David Aaker said it best in his book Managing Brand Equity:
“A name can serve as a substantial barrier to entry once it is established. Consider the power of names like Velcro, Formica, and Kodak. In fact, a name can be more useful than a patent, which can be difficult and costly to defend.”
The brand naming process, at its core, can be overwhelming especially if it's your first company. Brand names are typically divided into 4 categories:
Does your name give away what your product or service is? Consider the famous (but recently departed) Toys R' Us. Customers know exactly what they're expecting when they hear the company's name. For search engine optimization (SEO), descriptive naming is key. It gives you a leg up when customers are searching for specific keywords. Since those keywords are already incorporated into your brand's name, you'll have a better shot in being found in their search results.
Guaranteed that some of your favorite brands are abbreviated under an acronoym that you didn't know about. IKEA, EOS, and IBM all fall in this category. Fun fact, IKEA was named after its founder Ingvar Kamprad Elmtaryd Agunnaryd. EOS, a brand that is heavily dominating the lip care and shaving space, is abbreviated for Evolution of Smooth... including your lips, legs, and well... any other parts that you're looking to touch up on.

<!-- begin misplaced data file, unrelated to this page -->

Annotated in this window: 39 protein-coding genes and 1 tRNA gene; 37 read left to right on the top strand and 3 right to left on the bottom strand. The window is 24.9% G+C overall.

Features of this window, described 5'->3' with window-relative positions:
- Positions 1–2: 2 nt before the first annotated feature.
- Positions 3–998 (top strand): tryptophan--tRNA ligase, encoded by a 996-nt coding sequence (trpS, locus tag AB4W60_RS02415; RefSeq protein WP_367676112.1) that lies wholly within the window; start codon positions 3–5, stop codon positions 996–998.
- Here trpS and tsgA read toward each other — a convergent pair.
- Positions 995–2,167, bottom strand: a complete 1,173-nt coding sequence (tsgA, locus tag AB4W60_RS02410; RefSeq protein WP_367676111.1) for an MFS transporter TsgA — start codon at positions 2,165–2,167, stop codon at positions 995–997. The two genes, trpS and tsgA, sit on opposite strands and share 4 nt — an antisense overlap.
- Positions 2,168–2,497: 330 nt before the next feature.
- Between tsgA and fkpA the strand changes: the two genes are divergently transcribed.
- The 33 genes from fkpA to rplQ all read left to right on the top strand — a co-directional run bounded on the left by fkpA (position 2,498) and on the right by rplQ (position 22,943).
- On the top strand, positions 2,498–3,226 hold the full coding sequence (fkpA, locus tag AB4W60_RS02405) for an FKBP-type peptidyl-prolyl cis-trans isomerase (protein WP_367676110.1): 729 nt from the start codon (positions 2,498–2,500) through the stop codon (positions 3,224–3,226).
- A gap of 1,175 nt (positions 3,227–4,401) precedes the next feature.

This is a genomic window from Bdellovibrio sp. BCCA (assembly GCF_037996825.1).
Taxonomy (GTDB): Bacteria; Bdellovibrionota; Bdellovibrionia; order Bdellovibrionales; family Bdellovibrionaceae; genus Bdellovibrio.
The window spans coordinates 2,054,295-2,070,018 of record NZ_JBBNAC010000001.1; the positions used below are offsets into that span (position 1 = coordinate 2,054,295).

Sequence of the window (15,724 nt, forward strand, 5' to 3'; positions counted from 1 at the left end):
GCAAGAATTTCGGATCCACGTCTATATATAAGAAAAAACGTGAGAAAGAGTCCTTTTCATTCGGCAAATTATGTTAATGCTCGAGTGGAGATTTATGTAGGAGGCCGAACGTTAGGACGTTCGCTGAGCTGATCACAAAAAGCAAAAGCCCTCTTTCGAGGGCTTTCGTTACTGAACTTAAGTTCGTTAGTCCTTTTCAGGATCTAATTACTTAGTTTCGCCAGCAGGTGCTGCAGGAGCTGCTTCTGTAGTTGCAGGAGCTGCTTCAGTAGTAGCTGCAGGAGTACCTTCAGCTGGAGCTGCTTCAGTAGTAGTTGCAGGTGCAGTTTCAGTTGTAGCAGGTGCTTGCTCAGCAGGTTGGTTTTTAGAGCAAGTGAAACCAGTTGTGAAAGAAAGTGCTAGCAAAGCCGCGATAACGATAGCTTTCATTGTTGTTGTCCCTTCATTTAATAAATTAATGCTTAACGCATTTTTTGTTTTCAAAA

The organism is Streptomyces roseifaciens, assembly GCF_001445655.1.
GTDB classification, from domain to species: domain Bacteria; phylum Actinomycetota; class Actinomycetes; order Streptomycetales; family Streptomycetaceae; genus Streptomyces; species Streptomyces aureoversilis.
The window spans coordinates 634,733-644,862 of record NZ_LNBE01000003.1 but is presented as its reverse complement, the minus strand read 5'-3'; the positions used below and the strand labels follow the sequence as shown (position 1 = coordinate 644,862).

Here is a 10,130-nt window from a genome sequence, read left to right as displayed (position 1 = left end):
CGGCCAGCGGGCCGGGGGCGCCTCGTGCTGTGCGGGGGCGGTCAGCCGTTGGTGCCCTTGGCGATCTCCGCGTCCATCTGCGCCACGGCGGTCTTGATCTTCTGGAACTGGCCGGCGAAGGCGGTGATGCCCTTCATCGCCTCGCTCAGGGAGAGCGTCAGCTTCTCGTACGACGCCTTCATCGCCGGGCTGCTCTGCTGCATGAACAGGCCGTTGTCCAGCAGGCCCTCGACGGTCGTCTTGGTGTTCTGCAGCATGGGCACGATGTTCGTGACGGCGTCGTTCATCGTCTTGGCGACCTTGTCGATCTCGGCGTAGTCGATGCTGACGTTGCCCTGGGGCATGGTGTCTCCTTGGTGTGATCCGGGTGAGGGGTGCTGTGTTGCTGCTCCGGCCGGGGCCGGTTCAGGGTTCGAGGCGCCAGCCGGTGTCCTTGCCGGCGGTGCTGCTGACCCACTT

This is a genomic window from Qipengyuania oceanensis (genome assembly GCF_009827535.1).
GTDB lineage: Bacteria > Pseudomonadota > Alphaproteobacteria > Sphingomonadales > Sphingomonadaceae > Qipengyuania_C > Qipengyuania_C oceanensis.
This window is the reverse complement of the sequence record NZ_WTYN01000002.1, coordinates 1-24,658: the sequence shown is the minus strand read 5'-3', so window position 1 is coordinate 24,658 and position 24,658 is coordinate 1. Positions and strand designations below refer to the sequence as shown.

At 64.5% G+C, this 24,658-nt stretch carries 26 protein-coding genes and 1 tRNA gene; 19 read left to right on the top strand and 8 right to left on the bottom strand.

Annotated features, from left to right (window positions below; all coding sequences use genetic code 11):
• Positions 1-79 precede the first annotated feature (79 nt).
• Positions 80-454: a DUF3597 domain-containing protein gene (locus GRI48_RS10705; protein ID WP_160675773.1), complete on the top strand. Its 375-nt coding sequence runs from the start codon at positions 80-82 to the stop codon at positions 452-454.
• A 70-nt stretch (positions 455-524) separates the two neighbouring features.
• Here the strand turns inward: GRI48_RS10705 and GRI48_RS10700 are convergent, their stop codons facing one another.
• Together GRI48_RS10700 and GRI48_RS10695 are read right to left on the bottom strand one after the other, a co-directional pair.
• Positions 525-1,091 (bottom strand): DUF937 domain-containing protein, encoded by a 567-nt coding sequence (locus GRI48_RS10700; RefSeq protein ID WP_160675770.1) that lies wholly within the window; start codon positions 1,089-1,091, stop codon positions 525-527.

Time to get a little crazy... errr... inventive! The best part of making up a company name is that there are no strings attached. Just like Mary Poppins iconic's "Supercalifragilisticexpialidocious," you, too, can come up with your own mix-mash of a name. Verizon, Exxon, Kodak, and Acura all fit the bill.
Every founder hopes for the brand to be idolized like some of the world's greatest. But which brands truly stand the test of time? Challenge yourself by creating a positioning statement: how does your product or service fit a specific niche or target audience? Consider Amazon's positioning statement back in 2001:
For World Wide Web users who enjoy books, Amazon.com is a retail bookseller that provides instant access to over 1.1 million books. Unlike traditional book retailers, Amazon.com provides a combination of extraordinary convenience, low prices, and comprehensive selection.
Apple, Blackberry, Caterpillar fit this category with their blend of creativity and inspiration in developing their brand's name around an item that wouldn't be quite considered in their first round of names.
When naming your brand, go back to the strategic overview of your industry. Consider some of the following questions in mapping out your brand's identity:
When I work with clients in the ideation phase of branding, I encourage them to keep a stack of post-its and jot down each name as it comes to to mind. Keep that stack of post-its in your back pocket until your next meeting. You'd be surprised how quickly some ideas fall flat after revisiting - others, though not originally at the top of the pile, may in fact be your shining light in naming your brand.